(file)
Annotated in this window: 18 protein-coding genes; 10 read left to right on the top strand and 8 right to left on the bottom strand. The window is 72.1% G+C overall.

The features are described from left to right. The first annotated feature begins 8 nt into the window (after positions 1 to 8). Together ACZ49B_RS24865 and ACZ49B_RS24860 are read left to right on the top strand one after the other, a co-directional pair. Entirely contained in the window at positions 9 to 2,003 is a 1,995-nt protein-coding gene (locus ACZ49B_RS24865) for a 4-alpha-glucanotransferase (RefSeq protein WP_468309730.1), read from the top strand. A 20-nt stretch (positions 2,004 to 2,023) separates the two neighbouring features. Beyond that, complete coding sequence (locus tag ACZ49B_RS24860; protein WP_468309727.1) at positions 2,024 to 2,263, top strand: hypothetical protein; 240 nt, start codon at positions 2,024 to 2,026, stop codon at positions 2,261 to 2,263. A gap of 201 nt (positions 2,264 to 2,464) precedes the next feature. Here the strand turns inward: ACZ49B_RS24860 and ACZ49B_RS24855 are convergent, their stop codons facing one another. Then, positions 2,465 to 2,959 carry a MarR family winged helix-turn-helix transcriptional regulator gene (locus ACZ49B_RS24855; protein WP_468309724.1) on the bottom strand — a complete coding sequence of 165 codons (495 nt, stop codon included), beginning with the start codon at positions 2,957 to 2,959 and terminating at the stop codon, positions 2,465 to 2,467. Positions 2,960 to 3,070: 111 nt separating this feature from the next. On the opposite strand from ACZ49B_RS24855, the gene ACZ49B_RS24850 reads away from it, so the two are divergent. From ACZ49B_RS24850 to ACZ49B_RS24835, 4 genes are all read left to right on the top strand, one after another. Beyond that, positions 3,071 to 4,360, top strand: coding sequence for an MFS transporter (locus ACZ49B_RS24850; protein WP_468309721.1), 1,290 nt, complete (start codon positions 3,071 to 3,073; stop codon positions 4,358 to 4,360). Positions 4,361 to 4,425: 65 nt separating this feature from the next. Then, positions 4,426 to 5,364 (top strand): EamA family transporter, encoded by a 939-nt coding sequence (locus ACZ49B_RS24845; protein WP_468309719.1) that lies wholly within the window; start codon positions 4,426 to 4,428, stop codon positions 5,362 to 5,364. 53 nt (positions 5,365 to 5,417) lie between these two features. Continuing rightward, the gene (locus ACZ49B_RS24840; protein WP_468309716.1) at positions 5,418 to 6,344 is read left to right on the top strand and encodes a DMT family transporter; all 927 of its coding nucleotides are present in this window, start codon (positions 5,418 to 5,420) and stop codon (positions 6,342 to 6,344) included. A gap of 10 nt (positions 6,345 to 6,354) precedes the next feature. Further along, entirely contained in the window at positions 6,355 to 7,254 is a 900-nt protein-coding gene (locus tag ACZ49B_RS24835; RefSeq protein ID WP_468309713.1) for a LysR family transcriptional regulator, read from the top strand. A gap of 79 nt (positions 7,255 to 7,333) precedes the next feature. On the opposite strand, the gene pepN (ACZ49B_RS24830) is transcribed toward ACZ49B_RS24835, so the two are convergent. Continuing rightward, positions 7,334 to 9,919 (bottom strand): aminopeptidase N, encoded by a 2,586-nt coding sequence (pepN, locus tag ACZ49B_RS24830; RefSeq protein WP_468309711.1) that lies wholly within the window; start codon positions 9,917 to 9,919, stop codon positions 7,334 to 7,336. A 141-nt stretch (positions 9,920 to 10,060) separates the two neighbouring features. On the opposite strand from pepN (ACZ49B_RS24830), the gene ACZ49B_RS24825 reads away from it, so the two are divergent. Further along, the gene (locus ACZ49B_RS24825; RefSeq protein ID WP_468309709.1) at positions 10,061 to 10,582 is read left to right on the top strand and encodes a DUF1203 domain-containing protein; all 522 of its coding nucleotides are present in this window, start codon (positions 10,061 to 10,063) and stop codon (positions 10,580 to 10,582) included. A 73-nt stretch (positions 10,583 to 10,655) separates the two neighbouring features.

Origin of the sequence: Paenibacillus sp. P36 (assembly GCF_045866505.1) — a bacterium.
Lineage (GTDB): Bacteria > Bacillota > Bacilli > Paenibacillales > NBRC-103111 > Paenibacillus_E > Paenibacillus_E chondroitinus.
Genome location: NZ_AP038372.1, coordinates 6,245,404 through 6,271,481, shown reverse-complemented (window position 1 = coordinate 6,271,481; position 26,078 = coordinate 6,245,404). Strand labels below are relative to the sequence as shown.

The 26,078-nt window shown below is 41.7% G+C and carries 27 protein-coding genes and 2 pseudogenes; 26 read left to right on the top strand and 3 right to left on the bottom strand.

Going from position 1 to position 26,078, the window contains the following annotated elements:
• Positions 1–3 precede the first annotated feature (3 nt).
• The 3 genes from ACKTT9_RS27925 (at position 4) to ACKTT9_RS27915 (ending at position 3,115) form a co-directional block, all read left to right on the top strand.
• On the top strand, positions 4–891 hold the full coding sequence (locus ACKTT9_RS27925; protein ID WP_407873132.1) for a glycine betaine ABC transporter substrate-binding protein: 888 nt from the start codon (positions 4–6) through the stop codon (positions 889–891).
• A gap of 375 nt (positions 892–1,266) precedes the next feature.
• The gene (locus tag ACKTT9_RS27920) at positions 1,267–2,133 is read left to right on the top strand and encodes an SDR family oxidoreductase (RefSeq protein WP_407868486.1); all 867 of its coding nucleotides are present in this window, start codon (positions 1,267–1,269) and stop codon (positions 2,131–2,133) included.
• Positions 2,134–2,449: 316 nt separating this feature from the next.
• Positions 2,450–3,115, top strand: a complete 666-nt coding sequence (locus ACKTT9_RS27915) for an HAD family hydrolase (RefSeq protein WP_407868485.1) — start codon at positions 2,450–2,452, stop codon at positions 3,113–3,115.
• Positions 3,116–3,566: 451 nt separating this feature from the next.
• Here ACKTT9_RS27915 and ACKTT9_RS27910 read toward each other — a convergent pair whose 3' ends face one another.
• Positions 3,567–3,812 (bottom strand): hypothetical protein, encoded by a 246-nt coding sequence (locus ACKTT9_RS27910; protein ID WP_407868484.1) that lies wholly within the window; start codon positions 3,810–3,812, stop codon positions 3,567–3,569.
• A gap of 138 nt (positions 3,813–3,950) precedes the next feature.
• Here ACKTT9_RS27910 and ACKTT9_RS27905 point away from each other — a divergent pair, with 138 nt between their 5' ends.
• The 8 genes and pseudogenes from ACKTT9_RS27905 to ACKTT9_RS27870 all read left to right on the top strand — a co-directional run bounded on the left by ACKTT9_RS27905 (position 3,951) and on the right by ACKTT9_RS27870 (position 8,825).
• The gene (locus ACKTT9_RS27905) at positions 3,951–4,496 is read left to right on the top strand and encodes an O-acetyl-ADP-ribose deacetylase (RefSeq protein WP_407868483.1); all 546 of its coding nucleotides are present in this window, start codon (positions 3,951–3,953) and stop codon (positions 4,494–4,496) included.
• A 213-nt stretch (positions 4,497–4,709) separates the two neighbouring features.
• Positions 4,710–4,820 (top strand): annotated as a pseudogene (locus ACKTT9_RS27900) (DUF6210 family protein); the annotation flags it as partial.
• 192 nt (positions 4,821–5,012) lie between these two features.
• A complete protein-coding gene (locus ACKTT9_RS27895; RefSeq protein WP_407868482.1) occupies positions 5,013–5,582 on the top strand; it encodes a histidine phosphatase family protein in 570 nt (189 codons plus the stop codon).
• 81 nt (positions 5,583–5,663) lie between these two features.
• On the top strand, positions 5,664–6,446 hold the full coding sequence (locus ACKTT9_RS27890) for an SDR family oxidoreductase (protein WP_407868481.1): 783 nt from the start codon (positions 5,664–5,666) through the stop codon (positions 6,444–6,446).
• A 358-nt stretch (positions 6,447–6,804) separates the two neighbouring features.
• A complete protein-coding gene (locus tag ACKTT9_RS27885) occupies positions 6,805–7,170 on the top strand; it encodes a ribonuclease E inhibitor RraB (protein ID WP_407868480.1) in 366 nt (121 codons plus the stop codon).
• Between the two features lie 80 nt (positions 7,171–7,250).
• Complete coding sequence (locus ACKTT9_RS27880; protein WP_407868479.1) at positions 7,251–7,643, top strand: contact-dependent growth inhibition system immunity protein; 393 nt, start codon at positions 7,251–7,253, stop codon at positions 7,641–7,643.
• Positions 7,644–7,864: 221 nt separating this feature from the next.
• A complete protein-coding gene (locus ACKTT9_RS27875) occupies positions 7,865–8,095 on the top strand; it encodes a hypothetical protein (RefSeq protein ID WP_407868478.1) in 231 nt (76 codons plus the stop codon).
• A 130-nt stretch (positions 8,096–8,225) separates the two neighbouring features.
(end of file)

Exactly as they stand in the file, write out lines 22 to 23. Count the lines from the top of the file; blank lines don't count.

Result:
• A 213-nt stretch (positions 4,497–4,709) separates the two neighbouring features.
• Positions 4,710–4,820 (top strand): annotated as a pseudogene (locus ACKTT9_RS27900) (DUF6210 family protein); the annotation flags it as partial.